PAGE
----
Every stream context contains two intrinsic types of information. The first, and most commonly used, is the context option. These values, arranged into a two-level nested array within contexts, are typically used to change how a stream wrapper initializes. The other type, context parameters, are meant to be wrapper agnostic and currently provide a means for event notification within the streams layer to bubble up to a piece of streamsusing code.

php_stream_context *php_stream_context_alloc(void);

Creating a context uses this simple API call, which allocates some storage space and initializes the HashTables that will hold the context's options and parameters. It is also automatically registered as a resource and is therefore implicitly cleaned up on request shutdown.

Setting Options

The internal API for setting context options shadows the userspace APIs almost identically:

int php_stream_context_set_option(php_stream_context *context,
 const char *wrappername, const char *optionname,
 zval *optionvalue);

All that really differs from the userspace proto:

bool stream_context_set_option(resource $context,
 string $wrapper, string $optionname,
 mixed $value);

is the specific data types, which differ between userspace and internals out of necessity. As an example, a piece of internals code might use the two API calls just covered to make an HTTP request using the built-in wrapper, while overriding the user_agent setting with a context option.

php_stream *php_sample6_get_homepage(
 const char *alt_user_agent)
 php_stream_context *context;
 zval tmpval;

 context = php_stream_context_alloc();
 ZVAL_STRING(&tmpval, alt_user_agent, 0);
 php_stream_context_set_option(context, "http",
 "user_agent", &tmpval);
 return php_stream_open_wrapper_ex("",
 NULL, context);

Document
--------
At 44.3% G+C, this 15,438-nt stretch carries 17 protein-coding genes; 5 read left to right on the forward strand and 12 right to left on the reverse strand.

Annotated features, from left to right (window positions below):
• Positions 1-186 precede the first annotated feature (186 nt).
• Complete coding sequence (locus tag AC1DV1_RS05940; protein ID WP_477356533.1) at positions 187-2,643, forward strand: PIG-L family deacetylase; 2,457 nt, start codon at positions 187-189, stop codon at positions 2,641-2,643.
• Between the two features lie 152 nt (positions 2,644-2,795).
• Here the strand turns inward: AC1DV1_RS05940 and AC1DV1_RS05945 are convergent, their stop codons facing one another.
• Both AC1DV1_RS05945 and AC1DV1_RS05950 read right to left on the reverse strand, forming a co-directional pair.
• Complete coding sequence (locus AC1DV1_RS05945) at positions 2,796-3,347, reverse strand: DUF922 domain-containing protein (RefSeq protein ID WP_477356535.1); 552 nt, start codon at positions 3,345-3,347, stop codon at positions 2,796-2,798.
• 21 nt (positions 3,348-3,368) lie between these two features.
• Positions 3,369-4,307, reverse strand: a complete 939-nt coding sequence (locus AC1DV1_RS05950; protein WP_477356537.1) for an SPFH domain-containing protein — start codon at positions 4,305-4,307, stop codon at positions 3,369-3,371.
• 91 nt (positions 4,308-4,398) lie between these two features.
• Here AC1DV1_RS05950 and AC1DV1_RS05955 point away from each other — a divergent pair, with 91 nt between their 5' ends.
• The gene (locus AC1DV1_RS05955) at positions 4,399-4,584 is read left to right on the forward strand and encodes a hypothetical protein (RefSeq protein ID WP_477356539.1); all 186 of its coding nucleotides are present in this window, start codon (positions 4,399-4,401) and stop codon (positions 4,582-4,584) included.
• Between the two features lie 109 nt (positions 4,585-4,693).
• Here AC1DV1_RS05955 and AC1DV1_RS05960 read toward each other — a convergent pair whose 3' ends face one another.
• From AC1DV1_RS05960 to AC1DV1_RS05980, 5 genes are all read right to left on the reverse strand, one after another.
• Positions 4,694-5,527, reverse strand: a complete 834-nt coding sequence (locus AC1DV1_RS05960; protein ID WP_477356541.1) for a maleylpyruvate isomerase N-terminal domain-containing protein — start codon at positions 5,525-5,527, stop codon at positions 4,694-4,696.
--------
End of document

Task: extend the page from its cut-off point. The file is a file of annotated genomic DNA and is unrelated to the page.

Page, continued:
Notice that tmpval wasn't allocated any permanent storage, and the string it was populated with wasn't duplicated. php_stream_context_set_option automatically makes a duplicate of both the passed zval and all of its contents.


Retrieving Options

The API call to retrieve a context option mirrors its setting counterpart with an extra hint of déjàvu.

int php_stream_context_get_option(php_stream_context *context,
 const char *wrappername, const char *optionname,
 zval ***optionvalue);

Recall that context options are stored in a set of nested HashTables and that when retrieving values from a HashTable, the normal approach is to pass a pointer to a zval** into zend_hash_find(). Well, because php_stream_context_get_option() is a specialized proxy for zend_hash_find(), it only stands to reason that the semantics would be the same.

Here's a simplified look at one of the built-in http wrapper's uses of php_stream_context_get_option showing how the user_agent setting is applied to a specific request:

zval **ua_zval;
char *user_agent = "PHP/5.1.0";
if (context &&
 php_stream_context_get_option(context, "http",
 "user_agent", &ua_zval) == SUCCESS &&
 Z_TYPE_PP(ua_zval) == IS_STRING) {
 user_agent = Z_STRVAL_PP(ua_zval);

In this case, non-string values are simply thrown out because it doesn't make sense to use a number for a user agent string. Other context options, such as max_redirects, do take numeric values, and because it's not uncommon to find a numeric value stored in a string zval, it might be necessary to perform a type conversion to use the otherwise legitimate setting.